=> => exporting layers                                                                                                                                                   0.0s
 => => writing image sha256:e263406aa4b0dee204b2043acclkjb7a890edf46f29dfe9b41af8bf2a0ebf8                                                                                0.0s
 => => naming to docker.io/library/example                                                                                                                                0.0s

Which means it worked! šŸ„³

So now you have and image that Docker can run.

Docker image

Go to your terminal and type:

docker image list

and you will see something list this:

example      latest    e263406aa4b0   15 minutes ago   913MB

Look at the size! 913MB for a little server that replies with a string? Remember though that this is a version of Linux that has Node installed on it that als have your code. There are ways of reducing this size but for this introduction to Docker this is fine for now.

Notice also the example at the start as well, that's what we named it with the -t above.

Docker container

We have an image now but this isn't running. We need to "spin up" this into a container. So lets do it.

Remember above where I said that the container has no idea about your machine? Well that's true, but like any computer you can open up network connections to it, and that's what we are going to do here. Spin up this container we are going to tell it to open up a network port so we can send it messages from our browser.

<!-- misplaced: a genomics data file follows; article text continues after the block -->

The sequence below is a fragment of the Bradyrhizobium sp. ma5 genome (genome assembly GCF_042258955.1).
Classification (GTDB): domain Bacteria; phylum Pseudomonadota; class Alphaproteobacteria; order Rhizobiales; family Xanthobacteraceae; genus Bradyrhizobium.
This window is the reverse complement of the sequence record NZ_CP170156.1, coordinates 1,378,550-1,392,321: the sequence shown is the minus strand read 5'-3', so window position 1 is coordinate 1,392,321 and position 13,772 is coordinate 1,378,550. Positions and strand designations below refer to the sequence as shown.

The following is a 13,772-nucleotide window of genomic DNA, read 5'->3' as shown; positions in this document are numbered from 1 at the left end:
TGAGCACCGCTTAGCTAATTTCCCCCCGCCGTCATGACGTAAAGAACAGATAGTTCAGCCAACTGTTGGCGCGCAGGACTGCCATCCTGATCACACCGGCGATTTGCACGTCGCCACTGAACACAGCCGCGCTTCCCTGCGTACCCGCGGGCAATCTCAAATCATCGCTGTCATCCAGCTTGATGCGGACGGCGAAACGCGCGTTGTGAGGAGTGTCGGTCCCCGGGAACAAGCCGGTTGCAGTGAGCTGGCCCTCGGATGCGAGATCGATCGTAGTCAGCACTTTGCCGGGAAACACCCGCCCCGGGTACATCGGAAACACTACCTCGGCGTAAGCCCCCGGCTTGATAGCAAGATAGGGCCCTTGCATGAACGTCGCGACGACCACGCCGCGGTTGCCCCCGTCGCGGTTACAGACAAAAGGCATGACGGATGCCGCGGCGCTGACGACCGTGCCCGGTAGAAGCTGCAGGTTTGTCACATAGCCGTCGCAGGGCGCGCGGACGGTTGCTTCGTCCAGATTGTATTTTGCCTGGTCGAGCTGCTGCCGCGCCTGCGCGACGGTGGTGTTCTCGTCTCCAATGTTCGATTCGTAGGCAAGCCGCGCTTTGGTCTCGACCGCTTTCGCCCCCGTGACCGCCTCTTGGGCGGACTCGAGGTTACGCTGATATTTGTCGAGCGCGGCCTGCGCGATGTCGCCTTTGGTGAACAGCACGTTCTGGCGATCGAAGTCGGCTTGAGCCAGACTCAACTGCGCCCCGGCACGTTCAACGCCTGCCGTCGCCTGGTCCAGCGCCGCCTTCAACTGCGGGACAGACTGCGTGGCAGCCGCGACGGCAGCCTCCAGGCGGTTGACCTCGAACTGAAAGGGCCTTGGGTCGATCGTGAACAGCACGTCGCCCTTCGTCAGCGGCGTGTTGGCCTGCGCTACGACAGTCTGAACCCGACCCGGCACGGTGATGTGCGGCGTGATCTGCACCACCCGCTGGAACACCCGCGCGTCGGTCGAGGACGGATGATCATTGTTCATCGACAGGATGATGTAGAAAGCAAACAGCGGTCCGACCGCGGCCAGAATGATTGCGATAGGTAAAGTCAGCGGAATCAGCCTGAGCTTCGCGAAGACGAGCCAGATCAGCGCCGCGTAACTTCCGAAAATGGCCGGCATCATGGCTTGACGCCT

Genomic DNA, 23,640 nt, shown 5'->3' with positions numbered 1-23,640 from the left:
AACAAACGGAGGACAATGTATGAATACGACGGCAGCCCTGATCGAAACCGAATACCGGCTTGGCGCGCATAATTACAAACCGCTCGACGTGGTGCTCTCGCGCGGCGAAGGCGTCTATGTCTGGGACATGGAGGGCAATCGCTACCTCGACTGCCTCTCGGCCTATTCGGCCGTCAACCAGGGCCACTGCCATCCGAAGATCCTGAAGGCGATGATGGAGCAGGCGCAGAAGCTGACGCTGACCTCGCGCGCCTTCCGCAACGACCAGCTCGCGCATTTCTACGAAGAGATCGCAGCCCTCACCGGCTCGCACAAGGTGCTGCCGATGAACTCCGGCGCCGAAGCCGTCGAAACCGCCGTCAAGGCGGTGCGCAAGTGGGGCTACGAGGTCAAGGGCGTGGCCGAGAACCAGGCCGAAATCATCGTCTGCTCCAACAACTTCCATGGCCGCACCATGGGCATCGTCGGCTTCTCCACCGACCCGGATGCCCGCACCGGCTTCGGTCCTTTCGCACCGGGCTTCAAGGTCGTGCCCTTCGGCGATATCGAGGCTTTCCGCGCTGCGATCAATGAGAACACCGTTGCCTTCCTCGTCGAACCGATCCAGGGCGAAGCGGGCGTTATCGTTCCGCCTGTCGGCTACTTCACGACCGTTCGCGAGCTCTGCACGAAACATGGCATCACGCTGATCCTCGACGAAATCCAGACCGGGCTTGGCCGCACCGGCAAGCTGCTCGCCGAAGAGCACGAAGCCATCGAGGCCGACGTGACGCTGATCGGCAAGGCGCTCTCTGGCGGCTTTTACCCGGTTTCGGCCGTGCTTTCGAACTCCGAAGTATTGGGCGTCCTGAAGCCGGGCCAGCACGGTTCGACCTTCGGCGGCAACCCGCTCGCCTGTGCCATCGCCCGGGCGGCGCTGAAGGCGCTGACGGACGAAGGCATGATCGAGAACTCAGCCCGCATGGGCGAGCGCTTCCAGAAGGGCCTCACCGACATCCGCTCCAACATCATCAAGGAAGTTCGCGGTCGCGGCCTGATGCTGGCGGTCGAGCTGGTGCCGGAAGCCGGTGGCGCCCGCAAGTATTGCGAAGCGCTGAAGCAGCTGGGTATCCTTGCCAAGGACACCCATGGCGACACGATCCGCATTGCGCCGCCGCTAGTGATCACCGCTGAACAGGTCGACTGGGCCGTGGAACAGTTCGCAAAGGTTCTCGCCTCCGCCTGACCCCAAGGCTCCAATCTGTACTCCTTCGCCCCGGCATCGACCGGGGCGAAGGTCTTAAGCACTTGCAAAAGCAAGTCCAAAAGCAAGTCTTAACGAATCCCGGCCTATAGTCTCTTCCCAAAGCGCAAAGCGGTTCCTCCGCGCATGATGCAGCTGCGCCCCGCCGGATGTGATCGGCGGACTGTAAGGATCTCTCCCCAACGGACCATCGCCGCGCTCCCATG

In your terminal run this command:

docker container run -p 3001:3001 example

Here we are telling docker to run a container with a link from our computers port 3001 to the containers port 3001. The final argument is the container name.

If you get an error like this:

docker: Error response from daemon: Ports are not available: exposing port TCP -> listen tcp bind: address already in use.

It's because you left your server running from when we were running this locally. Go to that terminal window and press ctrl + c to end the process and then rerun your docker build command.

All being well you should see:

Listening on port 3001